Uganda is hoping to increase the volume of trade with South Sudan following the completion and handover of the first phase of Nimule one stop border post (OSBP) to the Juba government.
The Nimule OSPB will be managed by South Sudan customs officials and if operated as it should, there is no reason as to why regional trade shouldn’t flourish.
While Elegu, the Ugandan side of the border has for a while now been operating as OSBP, Nimule, the South Sudan custom point has been going about its business in the most frustrating manner, rendering cross border trade often times a nightmare.
Speaking in an interview after witnessing the handover of the OSBP infrastructure in Numule, South Sudan recently, the Minister of Trade, Industry and Cooperatives, Ms Amelia Anne Kyambadde described the $5million (about Shs 18.3billion) facility funded by UK government through TradeMark East Africa (TMEA) as “a very important development” for not just South Sudan and Uganda but the entire EAC regional trade.
She said: “With opening of the Nimule OSBP, I expect exponential rise in trade. We expect to grow our trade with South Sudan by close of the year by even $500million (slightly more than Shs1.8trillion).”
She continued: “We would like to see our traders form orderly associations so as to manage cross border trade well. This is important because the experience garnered here could act as a launch pad for the continental market—AfCFTA.”
Ms Kyambadde indicated that South Sudan is a key market for Uganda’s exports, considering that it accounted for $239.2 million in 2016, $299.3 million in 2017 and $355.9 million in 2018. It further emerged that between 80-90 per cent of South Sudan merchandise pass through Elegu-Nimule border points.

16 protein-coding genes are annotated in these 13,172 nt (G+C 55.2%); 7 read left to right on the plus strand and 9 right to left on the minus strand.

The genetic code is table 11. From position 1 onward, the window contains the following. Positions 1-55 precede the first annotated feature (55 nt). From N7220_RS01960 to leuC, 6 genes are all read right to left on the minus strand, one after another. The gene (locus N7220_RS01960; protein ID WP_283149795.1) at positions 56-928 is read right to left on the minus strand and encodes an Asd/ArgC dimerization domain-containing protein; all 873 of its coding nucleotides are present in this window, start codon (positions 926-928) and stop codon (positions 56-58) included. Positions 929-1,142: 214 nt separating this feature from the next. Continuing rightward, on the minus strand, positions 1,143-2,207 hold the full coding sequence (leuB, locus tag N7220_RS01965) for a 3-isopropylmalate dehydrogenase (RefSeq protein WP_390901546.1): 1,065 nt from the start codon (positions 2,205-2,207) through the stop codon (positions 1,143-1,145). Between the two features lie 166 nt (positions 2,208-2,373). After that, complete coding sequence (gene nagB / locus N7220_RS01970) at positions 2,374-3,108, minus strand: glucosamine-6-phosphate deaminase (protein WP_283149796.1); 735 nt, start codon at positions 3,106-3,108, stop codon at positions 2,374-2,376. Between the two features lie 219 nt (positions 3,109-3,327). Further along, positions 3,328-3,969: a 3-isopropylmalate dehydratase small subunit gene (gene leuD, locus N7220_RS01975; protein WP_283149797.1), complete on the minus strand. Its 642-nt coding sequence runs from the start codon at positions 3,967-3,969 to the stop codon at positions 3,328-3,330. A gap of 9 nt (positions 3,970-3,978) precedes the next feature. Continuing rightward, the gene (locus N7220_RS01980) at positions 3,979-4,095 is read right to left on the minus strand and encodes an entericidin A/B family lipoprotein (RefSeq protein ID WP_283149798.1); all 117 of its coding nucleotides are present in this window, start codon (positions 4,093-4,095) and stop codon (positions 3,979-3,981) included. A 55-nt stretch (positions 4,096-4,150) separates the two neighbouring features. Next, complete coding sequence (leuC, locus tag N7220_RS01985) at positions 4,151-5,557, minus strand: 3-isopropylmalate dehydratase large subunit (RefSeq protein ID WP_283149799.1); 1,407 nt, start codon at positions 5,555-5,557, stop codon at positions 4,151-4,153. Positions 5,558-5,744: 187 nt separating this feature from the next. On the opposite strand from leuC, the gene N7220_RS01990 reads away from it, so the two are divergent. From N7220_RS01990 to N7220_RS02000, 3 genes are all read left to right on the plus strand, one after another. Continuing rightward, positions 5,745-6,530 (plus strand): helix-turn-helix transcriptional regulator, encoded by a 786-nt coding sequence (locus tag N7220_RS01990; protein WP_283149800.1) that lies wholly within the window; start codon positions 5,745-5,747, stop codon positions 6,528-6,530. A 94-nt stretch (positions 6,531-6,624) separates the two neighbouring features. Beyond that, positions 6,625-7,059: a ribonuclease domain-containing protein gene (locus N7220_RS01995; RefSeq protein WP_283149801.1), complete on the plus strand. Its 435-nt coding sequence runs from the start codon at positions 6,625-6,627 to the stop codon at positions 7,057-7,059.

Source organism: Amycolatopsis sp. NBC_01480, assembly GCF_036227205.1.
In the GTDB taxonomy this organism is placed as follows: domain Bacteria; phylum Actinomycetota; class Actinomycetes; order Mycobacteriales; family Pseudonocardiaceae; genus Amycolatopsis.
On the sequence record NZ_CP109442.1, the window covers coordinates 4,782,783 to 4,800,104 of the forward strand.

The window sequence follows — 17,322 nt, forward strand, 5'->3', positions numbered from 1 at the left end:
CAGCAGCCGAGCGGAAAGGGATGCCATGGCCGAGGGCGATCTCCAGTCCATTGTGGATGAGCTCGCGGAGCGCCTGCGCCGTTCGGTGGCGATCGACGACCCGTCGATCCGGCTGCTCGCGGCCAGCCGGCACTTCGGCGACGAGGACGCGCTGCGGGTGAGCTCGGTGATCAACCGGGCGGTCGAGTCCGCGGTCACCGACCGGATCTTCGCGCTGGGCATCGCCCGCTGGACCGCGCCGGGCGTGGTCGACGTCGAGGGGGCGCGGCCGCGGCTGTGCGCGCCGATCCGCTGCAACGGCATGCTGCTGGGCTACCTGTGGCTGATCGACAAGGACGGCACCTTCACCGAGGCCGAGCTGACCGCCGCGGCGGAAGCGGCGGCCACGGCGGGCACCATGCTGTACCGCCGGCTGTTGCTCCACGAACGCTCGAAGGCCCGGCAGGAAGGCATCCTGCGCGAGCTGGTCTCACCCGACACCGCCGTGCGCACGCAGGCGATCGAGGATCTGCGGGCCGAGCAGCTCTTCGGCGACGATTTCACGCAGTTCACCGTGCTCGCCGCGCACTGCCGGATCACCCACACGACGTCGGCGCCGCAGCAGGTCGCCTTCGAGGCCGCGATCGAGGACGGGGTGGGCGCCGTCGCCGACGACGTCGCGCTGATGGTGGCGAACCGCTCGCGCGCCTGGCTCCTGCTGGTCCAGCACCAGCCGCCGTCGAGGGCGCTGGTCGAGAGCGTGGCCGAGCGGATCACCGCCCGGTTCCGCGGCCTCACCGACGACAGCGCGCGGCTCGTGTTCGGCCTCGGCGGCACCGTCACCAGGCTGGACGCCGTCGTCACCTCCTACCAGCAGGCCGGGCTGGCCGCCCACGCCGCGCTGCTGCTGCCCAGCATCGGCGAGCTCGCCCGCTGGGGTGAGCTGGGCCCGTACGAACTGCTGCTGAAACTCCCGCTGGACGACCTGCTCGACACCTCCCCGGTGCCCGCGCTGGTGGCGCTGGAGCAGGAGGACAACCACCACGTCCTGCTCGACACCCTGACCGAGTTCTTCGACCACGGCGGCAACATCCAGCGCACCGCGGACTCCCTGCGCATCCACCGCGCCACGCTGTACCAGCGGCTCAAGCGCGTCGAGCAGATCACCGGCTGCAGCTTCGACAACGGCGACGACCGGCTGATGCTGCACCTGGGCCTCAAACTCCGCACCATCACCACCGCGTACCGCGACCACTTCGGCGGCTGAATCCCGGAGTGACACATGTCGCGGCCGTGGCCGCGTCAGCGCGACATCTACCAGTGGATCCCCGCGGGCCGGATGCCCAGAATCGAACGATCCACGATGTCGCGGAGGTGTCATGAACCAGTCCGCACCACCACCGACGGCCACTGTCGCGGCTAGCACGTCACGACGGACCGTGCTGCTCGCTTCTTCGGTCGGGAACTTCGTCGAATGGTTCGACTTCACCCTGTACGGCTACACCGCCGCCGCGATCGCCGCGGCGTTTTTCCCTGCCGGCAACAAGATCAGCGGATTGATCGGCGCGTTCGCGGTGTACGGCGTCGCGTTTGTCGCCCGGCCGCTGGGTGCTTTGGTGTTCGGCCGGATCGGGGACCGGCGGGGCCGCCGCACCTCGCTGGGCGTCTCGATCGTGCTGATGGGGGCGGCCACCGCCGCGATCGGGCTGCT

With Nimule OSBP up and running, quick clearance of goods and professional services to the custom point users should be able to be rendered without difficulties. Unlike previously, market access shouldn’t be out of reach.
The apex body of the private sector foundation in the country and some key trade associations, including the Kampala City Traders Association described the development of Nimule OSBP as long overdue. However, they remained cautious, saying not until peace and stability is guaranteed in the neighbouring country, the situation there remains a risky affair.
For further investment to be injected into the phase two of the trade facilitation at Nimule, TMEA expects peace and stability to prevail in South Sudan as a matter of urgency.
Currently, peace negotiations between President Salva Kiir and his long-term rival Riek Machar aimed at forming a unity government is underway.
In his speech, Dr James Wani Igga, the Vice President of South Sudan noted that the importance of trade among African states is a catalysts for peace and the much anticipated regional and continental integration agenda.
He said Nimule OSBP will play its role of easing trade but noted that the challenge to attain that goal will become evident in the transition phase.
Ms Damali Ssali, a trade analyst and also the acting country director of TMEA-Uganda noted that the Nimule OSBP was designed not just for enhancing formal trade, but has also been set up to facilitate informal cross border trade where women make up the biggest number.
As for training of the officials on how to run the facility, both Ms Ssali and the TMEA country representative for South Sudan, Mr John Bosco Kaliisa said is something they already have embarked on.